As a second approximation, firms may be expected to behave in the future in ways that res emble the behavior that would be pro­ duced if they simply followed their routines of the past. Just what “resemble” means here is an i mportant and complex question. It is a question that is particularly illuminated by inquiry into the factors that hold behavior to the channels of routine, since whatever change takes place may be expected to follow the path of least resistance. But to assess where the resistance is likely to be least requires a discrimi­ nating analysis of the relative s trengths of different sources of re­ sistance. This is the great challenge of the subject of “organizational genetics”- to understand how the continuity of routinized behavior operates to channel organizational change. Our discussion of rou­ tines as targets and as components addresses this problem in a pre­ liminary way, but the subject has barely been defined and the real work remains to be done. The particular models that follow are built on very simple assumptions regarding these matters, particularly the assumption that capacity expansion can be achieved with faultless replication of routine, and similarly that contraction of a firm is sim­ ply a scaling down of the same routinized pattern of operation. The discussion above provides support for these assumptions as a starting point for model building, but it contains some i mportant ca­ veats that should be kept in mind in future work. It also makes even more suspect the assumption that imitation of another firm’s rou­ tines can be accomplished perfectly . However, for the limited pur­ poses of these particular models, use of a weaker assumption would do more to complicate the analysis than to change its substantive content. The important consideration captured by the models is that i mitation, though costly and imperfect in the individual instance, is a powerful mechanism by which new routines come to organize a larger fraction of the total activity of the system.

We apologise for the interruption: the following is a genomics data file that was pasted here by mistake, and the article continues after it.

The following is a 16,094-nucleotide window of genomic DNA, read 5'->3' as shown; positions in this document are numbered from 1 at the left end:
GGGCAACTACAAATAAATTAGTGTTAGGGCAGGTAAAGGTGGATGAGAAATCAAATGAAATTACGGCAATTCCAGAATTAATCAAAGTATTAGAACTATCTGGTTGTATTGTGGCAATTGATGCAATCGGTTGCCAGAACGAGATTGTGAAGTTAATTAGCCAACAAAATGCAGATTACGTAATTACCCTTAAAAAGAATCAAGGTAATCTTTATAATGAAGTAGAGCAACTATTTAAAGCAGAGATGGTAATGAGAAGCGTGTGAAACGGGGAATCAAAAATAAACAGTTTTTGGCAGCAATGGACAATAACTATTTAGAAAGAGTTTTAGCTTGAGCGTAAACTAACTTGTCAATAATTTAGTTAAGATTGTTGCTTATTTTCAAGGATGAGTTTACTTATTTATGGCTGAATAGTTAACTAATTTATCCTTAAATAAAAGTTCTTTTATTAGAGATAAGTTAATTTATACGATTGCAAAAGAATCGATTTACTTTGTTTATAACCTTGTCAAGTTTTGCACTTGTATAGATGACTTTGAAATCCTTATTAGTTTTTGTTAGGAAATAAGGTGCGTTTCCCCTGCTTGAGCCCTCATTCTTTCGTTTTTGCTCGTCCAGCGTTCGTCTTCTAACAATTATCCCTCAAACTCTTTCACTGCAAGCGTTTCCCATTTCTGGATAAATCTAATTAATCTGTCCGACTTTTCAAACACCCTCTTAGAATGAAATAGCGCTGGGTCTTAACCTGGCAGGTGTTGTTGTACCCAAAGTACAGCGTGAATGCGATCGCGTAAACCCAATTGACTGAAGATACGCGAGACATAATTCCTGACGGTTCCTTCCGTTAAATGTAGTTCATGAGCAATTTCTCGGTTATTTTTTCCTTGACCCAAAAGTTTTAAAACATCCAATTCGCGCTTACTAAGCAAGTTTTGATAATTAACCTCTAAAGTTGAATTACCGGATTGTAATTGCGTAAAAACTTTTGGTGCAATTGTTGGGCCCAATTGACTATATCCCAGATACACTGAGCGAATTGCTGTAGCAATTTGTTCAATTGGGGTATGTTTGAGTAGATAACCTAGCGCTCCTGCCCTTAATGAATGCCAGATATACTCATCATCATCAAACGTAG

In the contemporary economy, some portion of business behavior is closely calculated by sophisticated optimization methods. Another portion is innovation activity shaped by the creative proble m­ solving insights of scientists, engineers, and managers. A full ac­ count of business behavior has to deal with these sophisticated por­ tions, and the imagery of routinized behavior does not have the clear validity and power here that it has in discussing, say, a family firm whose product mix has remained unchanged for generations. We have argued, however, that the notion of routine behavior does have application in this sophisticated realm, though in a qualfied sense. For example, the skills of the highly trained operations researcher, scientist, or manager are reflected in characteristic, highly patterned forms  of  problem-solvi ng  activity.  The  scope  of  the  expertise  in­ volved in each case is defined by a certain class of problem- solving techniques and heuristics. For this and other reasons, even the so­ phisticated problem- solving efforts of an organization fall into quasi-routine patterns, whose general outlines can be anticipated on the basis of experi ence with previous problem-solving efforts of that organization. But the patterning of the problem- solving activity is reflected only vaguely in the immediate outcomes of that activity and even less clearly in the gross changes in firm behavior that these problem solutions may tri gger. From the viewpoint of an external observer who has no access to the sophisti cated workings within the organization, the results are hard to predict and on that ground are best regarded as stochastic. This is the approach we take in the evo­ lutionary models that follow.

Source: Nelson Richard R., Winter Sidney G. (1985), An Evolutionary Theory of Economic Change, Belknap Press: An Imprint of Harvard University Press.